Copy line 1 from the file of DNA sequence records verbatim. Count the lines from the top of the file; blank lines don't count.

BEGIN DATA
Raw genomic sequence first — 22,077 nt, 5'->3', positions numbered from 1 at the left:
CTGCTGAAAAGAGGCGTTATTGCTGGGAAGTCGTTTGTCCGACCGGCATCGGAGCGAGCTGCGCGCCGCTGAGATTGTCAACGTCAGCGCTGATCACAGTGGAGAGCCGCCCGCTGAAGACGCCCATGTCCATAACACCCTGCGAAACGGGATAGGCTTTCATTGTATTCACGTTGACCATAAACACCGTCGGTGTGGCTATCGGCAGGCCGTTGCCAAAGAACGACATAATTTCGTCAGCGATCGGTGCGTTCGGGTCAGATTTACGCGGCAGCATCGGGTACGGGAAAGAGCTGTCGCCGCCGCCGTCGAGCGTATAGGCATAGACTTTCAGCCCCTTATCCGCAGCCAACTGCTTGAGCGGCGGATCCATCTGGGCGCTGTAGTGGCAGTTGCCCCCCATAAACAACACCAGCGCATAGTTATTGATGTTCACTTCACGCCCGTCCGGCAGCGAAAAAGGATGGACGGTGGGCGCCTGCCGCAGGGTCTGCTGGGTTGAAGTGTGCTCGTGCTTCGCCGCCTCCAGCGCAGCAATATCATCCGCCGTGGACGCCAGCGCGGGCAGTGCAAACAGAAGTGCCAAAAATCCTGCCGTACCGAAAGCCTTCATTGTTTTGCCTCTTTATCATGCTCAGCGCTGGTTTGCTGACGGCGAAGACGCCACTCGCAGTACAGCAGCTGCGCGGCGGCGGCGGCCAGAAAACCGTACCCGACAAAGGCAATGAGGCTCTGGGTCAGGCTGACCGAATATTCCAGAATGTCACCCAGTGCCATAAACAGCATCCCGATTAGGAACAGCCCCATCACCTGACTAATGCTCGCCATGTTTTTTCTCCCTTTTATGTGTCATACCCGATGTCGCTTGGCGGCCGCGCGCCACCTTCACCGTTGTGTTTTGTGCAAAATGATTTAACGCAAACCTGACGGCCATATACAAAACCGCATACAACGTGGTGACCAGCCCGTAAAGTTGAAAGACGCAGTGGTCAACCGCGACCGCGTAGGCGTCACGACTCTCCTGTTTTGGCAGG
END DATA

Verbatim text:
Raw genomic sequence first — 22,077 nt, 5'->3', positions numbered from 1 at the left: